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Imagining The Reader: Vernacular Representation and Specialized Vocabulary in Medieval English Literature

Description: William Langland's The Vision of Piers Plowman was probably the first medieval English poem to achieve a national audience because Langland chose to write in the vernacular and he used the specialized vocabularies of his readership to open the poem to them. During the late thirteenth and fourteenth centuries, writers began using the vernacular in an attempt to allow all English people access to their texts. They did so consciously, indicating their intent in prologues and envois when they formally address readers. Some writers, like Langland and the author of Mankind, actually use representatives of the rural classes as primary characters who exhibit the beliefs and lives of the rural population. Anne Middleton's distinction between public-the readership an author imagined-and audience-the readership a work achieved-allows modern critics to discuss both public and audience and try to determine how the two differed. While the public is always only a presumption, the language in which an author writes and the cultural events depicted by the literature can provide a more plausible estimate of the public. The vernacular allowed authors like Gower, Chaucer, the author of Mankind, and Langland to use the specialized vocabularies of the legal and rural communities to discuss societal problems. They also use representatives of the communities to further open the texts to a vernacular public. These open texts provide some representation for the rural and common people's ideas about the other classes to be heard. Langland in particular uses the specialized vocabularies and representative characters to establish both the faults of all English people and a common guide they can follow to seek moral lives through Truth. His rural character, Piers the Plowman, allows rural readers to identify with the messages in the text while showing upper class and educated readers that they too can emulate a rural ...
Date: August 2000
Creator: Walther, James T.

Improving Topic Tracking with Domain Chaining

Description: Topic Detection and Tracking (TDT) research has produced some successful statistical tracking systems. While lexical chaining, a non-statistical approach, has also been applied to the task of tracking by Carthy and Stokes for the 2001 TDT evaluation, an efficient tracking system based on this technology has yet to be developed. In thesis we investigate two new techniques which can improve Carthy's original design. First, at the core of our system is a semantic domain chainer. This chainer relies not only on the WordNet database for semantic relationships but also on Magnini's semantic domain database, which is an extension of WordNet. The domain-chaining algorithm is a linear algorithm. Second, to handle proper nouns, we gather all of the ones that occur in a news story together in a chain reserved for proper nouns. In this thesis we also discuss the linguistic limitations of lexical chainers to represent textual meaning.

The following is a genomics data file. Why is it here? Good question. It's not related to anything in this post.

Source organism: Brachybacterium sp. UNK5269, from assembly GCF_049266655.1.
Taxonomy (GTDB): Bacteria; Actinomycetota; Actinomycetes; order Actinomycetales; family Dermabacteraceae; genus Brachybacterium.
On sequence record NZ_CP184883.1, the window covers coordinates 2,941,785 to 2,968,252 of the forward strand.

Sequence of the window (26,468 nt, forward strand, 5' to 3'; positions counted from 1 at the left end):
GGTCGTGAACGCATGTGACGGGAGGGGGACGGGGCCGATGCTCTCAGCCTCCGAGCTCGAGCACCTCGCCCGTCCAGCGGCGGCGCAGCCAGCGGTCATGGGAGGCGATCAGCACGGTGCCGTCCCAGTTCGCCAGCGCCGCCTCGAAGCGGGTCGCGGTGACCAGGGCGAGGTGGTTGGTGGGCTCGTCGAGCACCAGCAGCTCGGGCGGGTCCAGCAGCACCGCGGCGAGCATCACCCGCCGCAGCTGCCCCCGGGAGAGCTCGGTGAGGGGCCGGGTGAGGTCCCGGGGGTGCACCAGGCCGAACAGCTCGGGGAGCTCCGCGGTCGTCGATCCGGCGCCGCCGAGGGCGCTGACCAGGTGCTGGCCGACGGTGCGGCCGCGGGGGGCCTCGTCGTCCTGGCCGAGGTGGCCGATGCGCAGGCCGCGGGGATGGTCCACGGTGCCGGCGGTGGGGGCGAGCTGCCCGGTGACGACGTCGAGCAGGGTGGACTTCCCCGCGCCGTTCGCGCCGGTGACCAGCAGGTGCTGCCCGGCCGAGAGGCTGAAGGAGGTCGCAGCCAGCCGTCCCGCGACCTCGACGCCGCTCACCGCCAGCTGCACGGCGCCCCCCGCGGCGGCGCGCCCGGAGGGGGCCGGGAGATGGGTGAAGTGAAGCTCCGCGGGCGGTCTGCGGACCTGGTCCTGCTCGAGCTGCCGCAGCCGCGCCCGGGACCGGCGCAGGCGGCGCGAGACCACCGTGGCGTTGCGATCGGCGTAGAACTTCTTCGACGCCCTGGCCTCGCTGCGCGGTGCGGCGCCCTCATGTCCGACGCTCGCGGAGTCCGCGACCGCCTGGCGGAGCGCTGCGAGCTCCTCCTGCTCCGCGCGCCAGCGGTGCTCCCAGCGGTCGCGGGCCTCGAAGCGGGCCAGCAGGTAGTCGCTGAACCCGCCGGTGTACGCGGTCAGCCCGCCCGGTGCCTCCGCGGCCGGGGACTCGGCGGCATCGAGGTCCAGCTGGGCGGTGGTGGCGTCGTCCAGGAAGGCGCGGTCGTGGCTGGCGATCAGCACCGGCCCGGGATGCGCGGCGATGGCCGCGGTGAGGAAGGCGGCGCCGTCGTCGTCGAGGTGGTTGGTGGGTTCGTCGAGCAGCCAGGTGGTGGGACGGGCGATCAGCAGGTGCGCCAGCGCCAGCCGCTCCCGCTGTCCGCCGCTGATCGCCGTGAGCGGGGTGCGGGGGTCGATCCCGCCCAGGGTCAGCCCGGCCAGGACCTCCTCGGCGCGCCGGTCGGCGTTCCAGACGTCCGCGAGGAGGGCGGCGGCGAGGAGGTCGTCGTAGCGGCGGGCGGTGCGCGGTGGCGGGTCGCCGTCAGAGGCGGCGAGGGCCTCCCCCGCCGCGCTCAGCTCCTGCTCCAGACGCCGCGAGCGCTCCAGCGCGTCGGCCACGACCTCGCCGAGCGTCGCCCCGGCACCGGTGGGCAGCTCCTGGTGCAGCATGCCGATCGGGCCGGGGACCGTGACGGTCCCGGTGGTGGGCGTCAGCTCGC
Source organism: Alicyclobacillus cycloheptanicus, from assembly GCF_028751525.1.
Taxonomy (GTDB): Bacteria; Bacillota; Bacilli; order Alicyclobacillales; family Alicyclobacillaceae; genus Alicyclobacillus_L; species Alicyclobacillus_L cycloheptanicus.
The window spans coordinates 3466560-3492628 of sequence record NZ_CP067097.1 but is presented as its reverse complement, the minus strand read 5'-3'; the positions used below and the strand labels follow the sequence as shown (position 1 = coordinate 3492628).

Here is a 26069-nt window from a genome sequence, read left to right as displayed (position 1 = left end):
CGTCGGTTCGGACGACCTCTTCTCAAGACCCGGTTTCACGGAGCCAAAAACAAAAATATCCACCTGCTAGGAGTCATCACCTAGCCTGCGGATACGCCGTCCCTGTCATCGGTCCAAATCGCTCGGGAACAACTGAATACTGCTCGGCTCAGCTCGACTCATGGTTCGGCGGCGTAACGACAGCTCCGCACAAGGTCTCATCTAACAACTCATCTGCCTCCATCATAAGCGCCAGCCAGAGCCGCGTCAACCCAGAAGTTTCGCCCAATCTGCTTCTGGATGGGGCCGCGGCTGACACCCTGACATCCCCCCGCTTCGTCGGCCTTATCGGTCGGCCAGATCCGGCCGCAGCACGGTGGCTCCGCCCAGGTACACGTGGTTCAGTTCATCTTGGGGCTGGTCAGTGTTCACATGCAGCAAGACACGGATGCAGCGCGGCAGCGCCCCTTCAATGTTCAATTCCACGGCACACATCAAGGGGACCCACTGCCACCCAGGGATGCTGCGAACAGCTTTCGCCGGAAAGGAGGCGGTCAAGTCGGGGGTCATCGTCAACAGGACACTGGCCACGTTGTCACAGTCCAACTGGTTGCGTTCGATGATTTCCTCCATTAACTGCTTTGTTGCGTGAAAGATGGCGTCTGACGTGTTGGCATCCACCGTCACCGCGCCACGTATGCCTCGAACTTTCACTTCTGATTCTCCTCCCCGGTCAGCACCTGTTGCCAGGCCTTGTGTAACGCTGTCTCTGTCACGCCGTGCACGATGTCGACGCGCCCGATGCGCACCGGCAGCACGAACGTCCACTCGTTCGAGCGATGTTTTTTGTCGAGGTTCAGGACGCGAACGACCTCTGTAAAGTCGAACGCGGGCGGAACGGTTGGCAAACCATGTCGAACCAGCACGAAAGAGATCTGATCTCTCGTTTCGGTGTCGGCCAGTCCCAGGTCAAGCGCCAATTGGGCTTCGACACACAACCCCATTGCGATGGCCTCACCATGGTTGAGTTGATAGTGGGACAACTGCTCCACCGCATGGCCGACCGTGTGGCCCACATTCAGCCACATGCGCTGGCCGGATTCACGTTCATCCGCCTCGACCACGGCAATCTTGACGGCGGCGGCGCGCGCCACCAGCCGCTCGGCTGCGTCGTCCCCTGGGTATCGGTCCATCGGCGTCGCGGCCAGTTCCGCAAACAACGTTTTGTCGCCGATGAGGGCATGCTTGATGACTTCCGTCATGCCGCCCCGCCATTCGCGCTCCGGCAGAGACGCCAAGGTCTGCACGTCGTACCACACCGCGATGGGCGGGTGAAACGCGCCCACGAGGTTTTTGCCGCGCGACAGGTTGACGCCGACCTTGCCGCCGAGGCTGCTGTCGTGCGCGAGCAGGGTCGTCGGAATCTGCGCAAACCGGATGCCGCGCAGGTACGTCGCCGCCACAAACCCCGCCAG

Date: August 2003
Creator: Yang, Li

The Incest Taboo in Wuthering Heights

Description: Contemporary analysis of Wuthering Heights necessitates a re-appraisal in light of advancements in the study of incest in non-literary fields such as history, anthropology, and especially psychology. A modern reading suggests that an unconscious incest taboo impeded Heathcliff and Cathy's expectation of normal sexual union and led them to seek union after death. John Milton's Paradise Lost provides a paradigm by which to examine the consequences of incest from two perspectives: that of incest as a metaphor for evil, as represented in Heathcliff; that of incest as symbolic of pre-Lapsarian innocence, as represented in Cathy. The tragic consequences of Heathcliff and Cathy's incestuous fixation are resolved by the socially-condoned marriage of Hareton and Catherine, which illuminates Bronte's belief in the Miltonic theme that good inevitably triumphs over evil.
Date: August 1987
Creator: McGuire, Kathryn B. (Kathryn Bezard)

The Indian Figure in James Fenimore Cooper's The Last of the Mohicans and William Gilmore Simm's The Yemassee

Description: Though it is important to establish the authenticity of Cooper's and Simm's thematic and historical Indians, it is more important to show that the writers were accurate in their delineation of the customs, personalities, and thoughts of the Indian tribes represented in the two books.
Date: August 1969
Creator: Maness, Ella Mae

“The Inevitable: Withdrawn”